Winter Care for Dairy Calves

Published on Thu, 10/15/2020 - 11:20am

 Winter Care for Dairy Calves.

 By Heather Smith Thomas.

Dairy calves need extra care in winter.  Dr. Pete Erickson, Extension Dairy Specialist, University of New Hampshire, says the most important thing for any calf is to get colostrum as soon as possible.

Importance Of Colostrum
“We mainly think in terms of immunity, but the other important ingredient in colostrum (besides fluid) is fat,” he says.  This is especially important in cold weather, to give the calf energy/calories to keep warm.

“Baby calves have a lower critical temperature of about 55 degrees.  Below that, they become chilled and stressed.  Dairy calves are less hardy than beef calves and need more attention in cold weather.  A newborn calf has only about 18 hours of internal fat stores.  It is important to get colostrum into that calf soon,” Erickson says

“We need to get the calf dried off and warm.  Many dairies have calf warmers—a box with a heat lamp.  We dry the calf, dip the navel—everything you’d normally do regardless of the time of year—but the more colostrum you give, the better.  Data from Switzerland indicates that the more colostrum we give a calf, the better she will perform later.  We need to provide at least a gallon. 

Some people give it all at once, some give 2/3 at birth and 1/3 a little later, but our data says the gallon needs to be provided before the calf is 12 hours old,” says Erickson.  Gut closure begins immediately after birth.  It’s a race against time, and it’s also a race between the antibodies in the colostrum and the pathogens the calf encounters.  It’s crucial to get the optimum amount of colostrum into the calf as soon as possible.

This is especially important if there’s stress, since stress hastens gut closure.  Calves may be unable to absorb enough antibodies if they are already cold and stressed by the time they get the colostrum.  A difficult birth is also a stress.  The calf needs colostrum immediately, to supply crucial antibodies and fat reserves.

“Ideally, colostrum should be tested with a colostrometer or refractometer.  The fat content of colostrum varies.  I’ve seen low fat content in Holsteins of 4.5 and up to around 7% or a little more.”  The fat and antibody levels are a bit lower in Holsteins just because of the large volume of fluid.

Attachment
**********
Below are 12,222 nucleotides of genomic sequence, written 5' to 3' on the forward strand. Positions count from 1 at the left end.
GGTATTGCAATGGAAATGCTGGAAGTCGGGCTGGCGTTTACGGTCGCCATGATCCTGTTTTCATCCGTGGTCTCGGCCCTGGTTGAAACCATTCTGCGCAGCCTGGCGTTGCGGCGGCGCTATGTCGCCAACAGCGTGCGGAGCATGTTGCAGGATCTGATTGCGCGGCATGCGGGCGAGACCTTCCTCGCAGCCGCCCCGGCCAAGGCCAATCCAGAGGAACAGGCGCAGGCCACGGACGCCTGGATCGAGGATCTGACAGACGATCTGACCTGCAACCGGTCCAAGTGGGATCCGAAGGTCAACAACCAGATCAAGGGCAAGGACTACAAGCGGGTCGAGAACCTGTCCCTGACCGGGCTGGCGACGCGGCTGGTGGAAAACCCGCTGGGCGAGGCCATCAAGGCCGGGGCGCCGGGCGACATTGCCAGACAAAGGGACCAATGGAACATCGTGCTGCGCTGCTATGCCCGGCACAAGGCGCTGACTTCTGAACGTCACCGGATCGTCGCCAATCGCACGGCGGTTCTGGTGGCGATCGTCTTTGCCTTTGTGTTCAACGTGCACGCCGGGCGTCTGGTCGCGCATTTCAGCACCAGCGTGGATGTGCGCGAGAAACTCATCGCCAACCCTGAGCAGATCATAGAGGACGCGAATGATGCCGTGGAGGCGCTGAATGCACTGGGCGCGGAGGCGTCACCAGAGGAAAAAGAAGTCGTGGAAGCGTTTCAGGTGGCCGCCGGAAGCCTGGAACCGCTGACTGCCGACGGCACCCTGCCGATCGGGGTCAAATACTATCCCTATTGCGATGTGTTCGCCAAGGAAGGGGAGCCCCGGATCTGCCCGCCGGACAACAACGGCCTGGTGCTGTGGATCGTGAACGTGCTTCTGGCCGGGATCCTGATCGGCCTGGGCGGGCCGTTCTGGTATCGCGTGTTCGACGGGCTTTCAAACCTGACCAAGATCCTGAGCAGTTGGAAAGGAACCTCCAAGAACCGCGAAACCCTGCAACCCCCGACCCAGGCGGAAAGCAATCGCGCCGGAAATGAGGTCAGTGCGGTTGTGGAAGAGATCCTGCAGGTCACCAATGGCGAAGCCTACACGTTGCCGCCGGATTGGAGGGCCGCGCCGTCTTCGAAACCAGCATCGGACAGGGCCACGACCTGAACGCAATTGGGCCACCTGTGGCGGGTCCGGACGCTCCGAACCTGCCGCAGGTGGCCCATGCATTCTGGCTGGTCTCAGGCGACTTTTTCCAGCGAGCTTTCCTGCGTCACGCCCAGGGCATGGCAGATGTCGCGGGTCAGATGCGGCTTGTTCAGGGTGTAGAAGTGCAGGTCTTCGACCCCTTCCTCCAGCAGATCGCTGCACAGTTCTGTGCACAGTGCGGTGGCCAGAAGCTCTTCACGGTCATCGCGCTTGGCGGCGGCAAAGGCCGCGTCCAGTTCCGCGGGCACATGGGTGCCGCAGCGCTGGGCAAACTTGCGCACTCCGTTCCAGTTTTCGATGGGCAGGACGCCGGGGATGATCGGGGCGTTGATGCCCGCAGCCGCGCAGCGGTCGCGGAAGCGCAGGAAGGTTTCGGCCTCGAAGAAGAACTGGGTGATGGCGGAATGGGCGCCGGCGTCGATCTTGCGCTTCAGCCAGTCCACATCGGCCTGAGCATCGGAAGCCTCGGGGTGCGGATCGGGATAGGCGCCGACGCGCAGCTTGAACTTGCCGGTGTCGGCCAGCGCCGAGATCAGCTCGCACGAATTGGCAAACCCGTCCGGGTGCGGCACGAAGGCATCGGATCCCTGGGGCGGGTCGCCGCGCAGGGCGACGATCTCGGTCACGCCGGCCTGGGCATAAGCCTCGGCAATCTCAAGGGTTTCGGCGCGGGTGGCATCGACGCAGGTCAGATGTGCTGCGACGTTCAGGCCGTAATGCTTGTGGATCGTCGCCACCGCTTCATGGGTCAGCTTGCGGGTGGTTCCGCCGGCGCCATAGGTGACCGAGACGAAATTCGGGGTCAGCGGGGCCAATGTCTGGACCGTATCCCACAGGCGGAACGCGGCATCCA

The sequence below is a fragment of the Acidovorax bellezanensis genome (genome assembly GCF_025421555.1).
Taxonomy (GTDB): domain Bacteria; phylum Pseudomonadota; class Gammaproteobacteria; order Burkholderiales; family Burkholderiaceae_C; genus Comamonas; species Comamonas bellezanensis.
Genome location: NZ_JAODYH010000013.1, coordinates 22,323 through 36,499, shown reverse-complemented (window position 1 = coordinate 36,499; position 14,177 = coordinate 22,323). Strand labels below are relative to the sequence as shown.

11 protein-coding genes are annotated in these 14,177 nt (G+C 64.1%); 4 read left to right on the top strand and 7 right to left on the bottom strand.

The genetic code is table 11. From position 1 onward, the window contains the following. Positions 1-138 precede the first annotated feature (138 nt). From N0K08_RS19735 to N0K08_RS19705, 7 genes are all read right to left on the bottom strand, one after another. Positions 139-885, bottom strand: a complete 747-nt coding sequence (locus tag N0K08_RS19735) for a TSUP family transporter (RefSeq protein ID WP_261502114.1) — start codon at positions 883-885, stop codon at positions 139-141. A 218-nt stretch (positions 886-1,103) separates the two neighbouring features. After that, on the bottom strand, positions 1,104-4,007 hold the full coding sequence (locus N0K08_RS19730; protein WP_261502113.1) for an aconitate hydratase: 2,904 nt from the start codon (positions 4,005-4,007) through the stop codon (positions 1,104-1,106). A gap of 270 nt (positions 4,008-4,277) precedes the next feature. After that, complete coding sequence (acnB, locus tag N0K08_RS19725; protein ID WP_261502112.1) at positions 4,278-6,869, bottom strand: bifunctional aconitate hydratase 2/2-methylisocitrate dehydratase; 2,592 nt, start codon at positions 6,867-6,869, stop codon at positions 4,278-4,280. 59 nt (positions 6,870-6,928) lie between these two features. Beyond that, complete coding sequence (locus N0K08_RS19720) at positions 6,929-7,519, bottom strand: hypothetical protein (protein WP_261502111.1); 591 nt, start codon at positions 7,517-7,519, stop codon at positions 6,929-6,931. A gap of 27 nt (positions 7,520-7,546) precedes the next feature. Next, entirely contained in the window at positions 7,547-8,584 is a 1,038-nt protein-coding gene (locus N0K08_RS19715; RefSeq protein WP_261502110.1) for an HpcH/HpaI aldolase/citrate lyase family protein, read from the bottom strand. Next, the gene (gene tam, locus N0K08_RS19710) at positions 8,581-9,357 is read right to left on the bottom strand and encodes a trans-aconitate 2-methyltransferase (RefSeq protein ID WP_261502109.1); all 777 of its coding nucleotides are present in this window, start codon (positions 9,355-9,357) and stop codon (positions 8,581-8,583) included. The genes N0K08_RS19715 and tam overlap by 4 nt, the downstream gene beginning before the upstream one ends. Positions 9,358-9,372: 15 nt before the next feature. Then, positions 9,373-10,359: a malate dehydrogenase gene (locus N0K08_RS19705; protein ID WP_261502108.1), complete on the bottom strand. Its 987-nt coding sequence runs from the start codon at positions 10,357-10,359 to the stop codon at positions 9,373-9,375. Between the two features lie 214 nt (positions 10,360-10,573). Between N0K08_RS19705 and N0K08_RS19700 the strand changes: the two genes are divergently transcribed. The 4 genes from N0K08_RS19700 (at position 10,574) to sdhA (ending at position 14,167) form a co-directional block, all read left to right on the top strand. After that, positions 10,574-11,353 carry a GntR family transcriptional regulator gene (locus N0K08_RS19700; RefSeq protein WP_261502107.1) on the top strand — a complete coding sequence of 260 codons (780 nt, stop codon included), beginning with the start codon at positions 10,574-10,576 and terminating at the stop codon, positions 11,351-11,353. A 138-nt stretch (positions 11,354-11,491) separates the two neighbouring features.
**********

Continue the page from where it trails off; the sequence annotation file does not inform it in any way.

“The colored breeds have better quality colostrum from an IgG standpoint and fat standpoint (less total volume, and more concentrated solids) but sometimes we run into problems, especially with Jerseys, since they often don’t produce much colostrum in the winter,” says Erickson.

“We are doing a research study here, evaluating this issue.  My first experience with this problem was with a 250-cow Jersey herd in Maine.  The dairy wasn’t sure what was happening; some people thought it was genetic, or diet (they’d just put in new corn silage).  An interesting study was done at the veterinary school at Washington State University.  They looked at colostrum production in Jerseys throughout the year, and found it varied with the seasons.  During winter, the cows produced less colostrum.  In December, 48% of those cows produced zero colostrum.  Those researchers think it has to do with photoperiod and less daylight,” he says.

“Here in New Hampshire we are halfway between the equator and the North Pole, so the days are fairly short during December.  We have two dairy herds at UNH and our Jersey herd stops producing colostrum about November.  The problem is that it’s an organic herd, and up until this past year there was no organic colostrum replacer on the market.  So we bank frozen colostrum, for use in winter,” says Erickson.

“Now Saskatoon Colostrum, which is a great company in Saskatchewan, has an organic colostrum that just came out on the market.  It’s very expensive, but now available for organic dairies,” he says.

Weather and temperatures vary from region to region, but calves need a dry environment and windbreak.  Dr. Bob James, a dairy consultant with GPS Dairy Consultants and owner of Down Home Heifer Solutions, Blacksburg, VA (Former Extension Scientist at Virginia Tech) specializes in calf health and nutrition, and works with many dairies across the country.  He says he doesn’t worry so much about keeping calf shelters warm, since that’s not cost effective in all climates, but we can use deep-bedded straw and dry housing.  “For young calves, for their first month or two we may use calf jackets, to help retain body heat and reduce maintenance requirements,” says James.  They have to stay dry, because if their hair coat gets wet, it loses its insulating quality, and they get chilled.

Air quality also needs to be good; there must be good ventilation—so the air they are breathing is not dusty, laden with ammonia or pathogens.  “Most calf facilities are too closed up (to try to keep the calves warm) so we get into issues with poor air quality and respiratory problems.  We need good ventilation year-round,” he says.